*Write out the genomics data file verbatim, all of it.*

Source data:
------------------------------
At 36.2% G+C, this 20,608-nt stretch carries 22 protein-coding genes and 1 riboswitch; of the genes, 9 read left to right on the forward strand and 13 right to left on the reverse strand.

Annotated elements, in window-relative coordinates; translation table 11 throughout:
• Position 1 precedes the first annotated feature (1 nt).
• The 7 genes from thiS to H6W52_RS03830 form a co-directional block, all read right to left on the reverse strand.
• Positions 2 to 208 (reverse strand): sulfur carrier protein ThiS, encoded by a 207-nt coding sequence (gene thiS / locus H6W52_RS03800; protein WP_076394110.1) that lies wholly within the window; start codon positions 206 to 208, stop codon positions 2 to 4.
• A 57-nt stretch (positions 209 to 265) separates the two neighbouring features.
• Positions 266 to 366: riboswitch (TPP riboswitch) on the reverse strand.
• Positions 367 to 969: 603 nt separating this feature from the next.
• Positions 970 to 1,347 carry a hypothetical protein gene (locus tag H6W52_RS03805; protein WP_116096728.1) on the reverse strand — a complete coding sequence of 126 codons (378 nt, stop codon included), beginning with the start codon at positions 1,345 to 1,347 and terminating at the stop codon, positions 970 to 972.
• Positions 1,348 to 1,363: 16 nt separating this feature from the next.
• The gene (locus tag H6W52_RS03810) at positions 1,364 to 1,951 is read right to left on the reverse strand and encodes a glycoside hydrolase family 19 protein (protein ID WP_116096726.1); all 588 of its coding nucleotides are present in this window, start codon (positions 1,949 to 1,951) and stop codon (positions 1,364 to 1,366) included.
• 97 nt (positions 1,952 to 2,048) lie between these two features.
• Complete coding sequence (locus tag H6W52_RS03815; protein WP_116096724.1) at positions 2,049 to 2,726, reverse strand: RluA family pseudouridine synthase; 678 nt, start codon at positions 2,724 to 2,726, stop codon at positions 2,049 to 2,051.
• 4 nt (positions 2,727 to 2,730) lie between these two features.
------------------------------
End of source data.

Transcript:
At 36.2% G+C, this 20,608-nt stretch carries 22 protein-coding genes and 1 riboswitch; of the genes, 9 read left to right on the forward strand and 13 right to left on the reverse strand.

Annotated elements, in window-relative coordinates; translation table 11 throughout:
• Position 1 precedes the first annotated feature (1 nt).
• The 7 genes from thiS to H6W52_RS03830 form a co-directional block, all read right to left on the reverse strand.
• Positions 2 to 208 (reverse strand): sulfur carrier protein ThiS, encoded by a 207-nt coding sequence (gene thiS / locus H6W52_RS03800; protein WP_076394110.1) that lies wholly within the window; start codon positions 206 to 208, stop codon positions 2 to 4.
• A 57-nt stretch (positions 209 to 265) separates the two neighbouring features.
• Positions 266 to 366: riboswitch (TPP riboswitch) on the reverse strand.
• Positions 367 to 969: 603 nt separating this feature from the next.
• Positions 970 to 1,347 carry a hypothetical protein gene (locus tag H6W52_RS03805; protein WP_116096728.1) on the reverse strand — a complete coding sequence of 126 codons (378 nt, stop codon included), beginning with the start codon at positions 1,345 to 1,347 and terminating at the stop codon, positions 970 to 972.
• Positions 1,348 to 1,363: 16 nt separating this feature from the next.
• The gene (locus tag H6W52_RS03810) at positions 1,364 to 1,951 is read right to left on the reverse strand and encodes a glycoside hydrolase family 19 protein (protein ID WP_116096726.1); all 588 of its coding nucleotides are present in this window, start codon (positions 1,949 to 1,951) and stop codon (positions 1,364 to 1,366) included.
• 97 nt (positions 1,952 to 2,048) lie between these two features.
• Complete coding sequence (locus tag H6W52_RS03815; protein WP_116096724.1) at positions 2,049 to 2,726, reverse strand: RluA family pseudouridine synthase; 678 nt, start codon at positions 2,724 to 2,726, stop codon at positions 2,049 to 2,051.
• 4 nt (positions 2,727 to 2,730) lie between these two features.